Consumer Group Rates 7 Cities On Corporate Accountability
Los Angeles -- The Foundation for Taxpayer and Consumer Rights (FTCR) released this Christmas the first national measure of which cities give the most latitude to socially objectionable corporate practices and how well cities control corporate power.
Cities were graded based on nine measures of how well corporations were forced to respect individual and society: privacy rights, legal rights, public recourse, branding community space, commercialization of schools, media independence, whistleblower protections and environmental degradation.
From best to worst, San Francisco, Portland, Seattle, Boston, Los Angeles, Philadelphia, and New York were rated on how well each municipality permitted corporations to violate the social customs, ethical mores and rules of law.
The "corporateering quotient" was created by FTCR president Jamie Court -- author of Corporateering: How Corporate Power Steals Your Personal Freedom And What You Can Do About It -- to measure how much corporations are allowed to prioritize their commercial gain over the interest of individuals and society.
"Cities that are Santa Claus to all corporate wishes betray the pubic interest, but until now there has been no measure of how well cities prevent corporations from violating social mores and ethical customs," said Court. "The Corporateering Quotient is the first yard stick of how different regions permit or deny corporations the ability to abuse the public trust. Society needs many more such measures if corporate irresponsibility is to be contained and the damage minimized."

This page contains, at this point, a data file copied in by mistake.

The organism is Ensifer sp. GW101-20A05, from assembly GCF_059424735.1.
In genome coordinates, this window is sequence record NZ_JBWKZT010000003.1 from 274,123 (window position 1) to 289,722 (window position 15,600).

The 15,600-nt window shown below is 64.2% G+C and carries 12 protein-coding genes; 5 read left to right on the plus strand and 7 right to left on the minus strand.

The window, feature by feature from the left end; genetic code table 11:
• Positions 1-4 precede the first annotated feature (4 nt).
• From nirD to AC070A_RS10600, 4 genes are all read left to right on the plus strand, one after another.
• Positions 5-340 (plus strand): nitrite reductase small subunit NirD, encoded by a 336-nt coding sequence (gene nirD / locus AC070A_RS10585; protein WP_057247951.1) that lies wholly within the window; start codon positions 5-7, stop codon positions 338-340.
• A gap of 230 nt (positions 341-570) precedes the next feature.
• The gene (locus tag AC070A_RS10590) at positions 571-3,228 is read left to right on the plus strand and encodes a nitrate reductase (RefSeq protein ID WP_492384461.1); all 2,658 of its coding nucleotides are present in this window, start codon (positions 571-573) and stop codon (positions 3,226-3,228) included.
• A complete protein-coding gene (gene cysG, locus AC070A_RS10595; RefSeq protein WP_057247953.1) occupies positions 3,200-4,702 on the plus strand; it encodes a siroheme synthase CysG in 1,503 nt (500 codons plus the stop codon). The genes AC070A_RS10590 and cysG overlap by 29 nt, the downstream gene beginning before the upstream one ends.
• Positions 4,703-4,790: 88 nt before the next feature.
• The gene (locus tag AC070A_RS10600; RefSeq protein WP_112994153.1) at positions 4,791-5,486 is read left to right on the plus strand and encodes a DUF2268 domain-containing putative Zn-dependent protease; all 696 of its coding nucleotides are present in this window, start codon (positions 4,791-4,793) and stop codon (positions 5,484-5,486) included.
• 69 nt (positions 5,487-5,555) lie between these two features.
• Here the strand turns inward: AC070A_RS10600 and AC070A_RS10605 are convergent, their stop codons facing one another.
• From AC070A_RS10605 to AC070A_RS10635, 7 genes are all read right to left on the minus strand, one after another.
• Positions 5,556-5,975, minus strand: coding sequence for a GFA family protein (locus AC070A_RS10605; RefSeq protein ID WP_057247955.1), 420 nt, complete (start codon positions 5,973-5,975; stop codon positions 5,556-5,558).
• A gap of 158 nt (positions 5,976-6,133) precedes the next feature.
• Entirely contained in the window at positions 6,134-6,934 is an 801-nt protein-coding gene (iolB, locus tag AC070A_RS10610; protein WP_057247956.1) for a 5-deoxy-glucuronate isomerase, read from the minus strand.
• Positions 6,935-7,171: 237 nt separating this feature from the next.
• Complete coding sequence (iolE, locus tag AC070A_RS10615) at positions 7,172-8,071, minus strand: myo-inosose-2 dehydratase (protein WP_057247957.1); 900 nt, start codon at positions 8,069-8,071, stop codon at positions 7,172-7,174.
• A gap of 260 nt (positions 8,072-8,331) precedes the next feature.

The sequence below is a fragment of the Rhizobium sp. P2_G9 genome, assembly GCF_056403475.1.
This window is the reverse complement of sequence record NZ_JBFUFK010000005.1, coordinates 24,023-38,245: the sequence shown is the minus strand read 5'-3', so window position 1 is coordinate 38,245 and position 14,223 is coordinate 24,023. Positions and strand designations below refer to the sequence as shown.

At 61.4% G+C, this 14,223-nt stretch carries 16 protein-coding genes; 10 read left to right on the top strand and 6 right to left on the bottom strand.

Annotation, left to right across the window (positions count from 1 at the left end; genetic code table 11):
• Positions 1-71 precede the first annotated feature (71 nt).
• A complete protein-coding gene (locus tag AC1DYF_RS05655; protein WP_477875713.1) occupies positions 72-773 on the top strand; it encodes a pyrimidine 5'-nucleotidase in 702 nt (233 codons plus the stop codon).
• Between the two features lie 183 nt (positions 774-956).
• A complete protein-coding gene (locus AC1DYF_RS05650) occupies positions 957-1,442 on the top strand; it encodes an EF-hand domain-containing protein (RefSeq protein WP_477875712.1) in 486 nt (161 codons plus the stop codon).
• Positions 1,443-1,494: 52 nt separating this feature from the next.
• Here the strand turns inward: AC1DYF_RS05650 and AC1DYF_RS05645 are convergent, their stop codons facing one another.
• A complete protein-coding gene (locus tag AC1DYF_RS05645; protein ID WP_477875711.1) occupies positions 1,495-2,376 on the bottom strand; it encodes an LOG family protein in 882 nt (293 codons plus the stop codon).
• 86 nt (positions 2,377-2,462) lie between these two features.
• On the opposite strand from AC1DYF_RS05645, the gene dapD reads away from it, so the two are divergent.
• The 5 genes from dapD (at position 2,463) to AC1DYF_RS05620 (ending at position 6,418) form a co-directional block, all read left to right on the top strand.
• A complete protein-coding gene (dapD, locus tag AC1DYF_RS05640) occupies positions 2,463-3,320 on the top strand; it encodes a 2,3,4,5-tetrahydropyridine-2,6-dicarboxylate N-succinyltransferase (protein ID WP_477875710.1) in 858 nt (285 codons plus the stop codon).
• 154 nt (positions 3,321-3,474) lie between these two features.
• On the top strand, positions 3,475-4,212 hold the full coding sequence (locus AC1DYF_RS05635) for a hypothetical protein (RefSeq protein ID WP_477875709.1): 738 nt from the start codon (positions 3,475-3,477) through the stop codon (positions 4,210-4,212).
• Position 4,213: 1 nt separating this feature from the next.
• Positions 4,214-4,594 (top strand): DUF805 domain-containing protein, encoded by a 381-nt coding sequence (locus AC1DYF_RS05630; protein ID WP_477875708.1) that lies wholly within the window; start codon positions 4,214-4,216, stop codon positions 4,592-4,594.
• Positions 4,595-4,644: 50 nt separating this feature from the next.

Below are the rankings, from best to worst, of each city by measure. Full reports on the factors leading to each city's score are available at: corporateering.org
Overall Corporateering Rating: San Francisco (A-) Portland (B) Seattle (C+)
Boston (C ) Los Angeles (C) Philadelphia (C-) New York (D)
Privacy Rights (The extent to which individuals can protect their personal information from being bought and sold) San Francisco (A) Seattle (B) Boston (C+) New York (D) Philadelphia (D) Portland (D)
Legal Rights (The power of corporations to limit the individual's legal rights and remedies when companies break the law or harm us.) Portland (B+) Philadelphia (B-) Seattle (B-) Boston (C ) San Francisco (C-) Los Angeles (C-) New York ( D+)
Public Recourse (The power of the people to counter corporate control at the ballot box.) Portland (A-) San Francisco (A-) Seattle (A-) Los Angeles (B) Boston (C-) New York (C-) Philadelphia (D)
Protection of Community Space (The impact of corporate branding) San Francisco (B+)
Portland (C+) Boston (C-) Philadelphia (C-) Los Angeles (D) New York (D) Seattle (D)
Commercialization of Schools (Advertising and commercialism in schools) San Francisco (B+) Portland (B) Seattle (B) Los Angeles (B-) New York (B-) Philadelphia (C+) Boston (C )
"Pay to Play" (The influence of corporate money in the political process) San Francisco (A-) Los Angeles (B) Boston (C ) New York (C-) Philadelphia (D) Portland (D) Seattle (D)
Media Independence (The extent of corporate ownership over our airwaves and print media)
Portland (B) San Francisco (B) Boston (C+) Philadelphia (C ) Seattle (C-) Los Angeles (D) New York (D)
Whistleblower Protections & Executives' Duties (The degree to which workers' dissent is respected and executives' disclosure is required.) Portland (B+) San Francisco (B+) Boston (B-)
Los Angeles (B-) Philadelphia (B-) New York (C+) Seattle (C+)
Environmental Degradation (The impact of corporations on our environmental health.) Portland (B) Boston (B-) San Francisco (B-) Philadelphia (C-) Seattle (C-) New York (D) Los Angeles (D)
"Industries have long tried to convince city officials that the free market is the same as the free society, but a truly free society often requires limits on markets," said Court. "Corporateers need to know that individuals and society must come first."